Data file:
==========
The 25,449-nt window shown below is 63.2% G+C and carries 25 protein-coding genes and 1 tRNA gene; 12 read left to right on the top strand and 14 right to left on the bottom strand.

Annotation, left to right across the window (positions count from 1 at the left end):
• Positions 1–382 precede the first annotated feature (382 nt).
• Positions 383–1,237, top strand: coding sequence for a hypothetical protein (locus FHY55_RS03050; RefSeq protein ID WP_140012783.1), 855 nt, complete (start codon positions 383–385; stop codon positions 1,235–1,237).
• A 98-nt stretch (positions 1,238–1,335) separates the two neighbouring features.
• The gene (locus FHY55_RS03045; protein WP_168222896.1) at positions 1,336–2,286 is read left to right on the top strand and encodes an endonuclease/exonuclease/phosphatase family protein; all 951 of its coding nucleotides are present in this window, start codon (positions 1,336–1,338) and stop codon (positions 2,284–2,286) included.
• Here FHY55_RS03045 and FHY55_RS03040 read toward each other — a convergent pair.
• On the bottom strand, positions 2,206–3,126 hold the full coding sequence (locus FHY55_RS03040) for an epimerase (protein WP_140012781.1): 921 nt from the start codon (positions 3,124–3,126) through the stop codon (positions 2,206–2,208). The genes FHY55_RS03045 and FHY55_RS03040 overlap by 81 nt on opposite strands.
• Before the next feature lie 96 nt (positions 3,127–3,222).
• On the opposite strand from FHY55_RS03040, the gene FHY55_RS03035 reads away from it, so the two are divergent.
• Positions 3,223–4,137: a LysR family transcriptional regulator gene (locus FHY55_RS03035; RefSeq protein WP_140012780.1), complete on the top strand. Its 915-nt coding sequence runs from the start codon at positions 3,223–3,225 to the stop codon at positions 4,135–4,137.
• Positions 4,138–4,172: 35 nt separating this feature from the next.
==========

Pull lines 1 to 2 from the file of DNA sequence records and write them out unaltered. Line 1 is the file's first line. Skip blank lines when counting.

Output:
The 25,449-nt window shown below is 63.2% G+C and carries 25 protein-coding genes and 1 tRNA gene; 12 read left to right on the top strand and 14 right to left on the bottom strand.

Annotation, left to right across the window (positions count from 1 at the left end):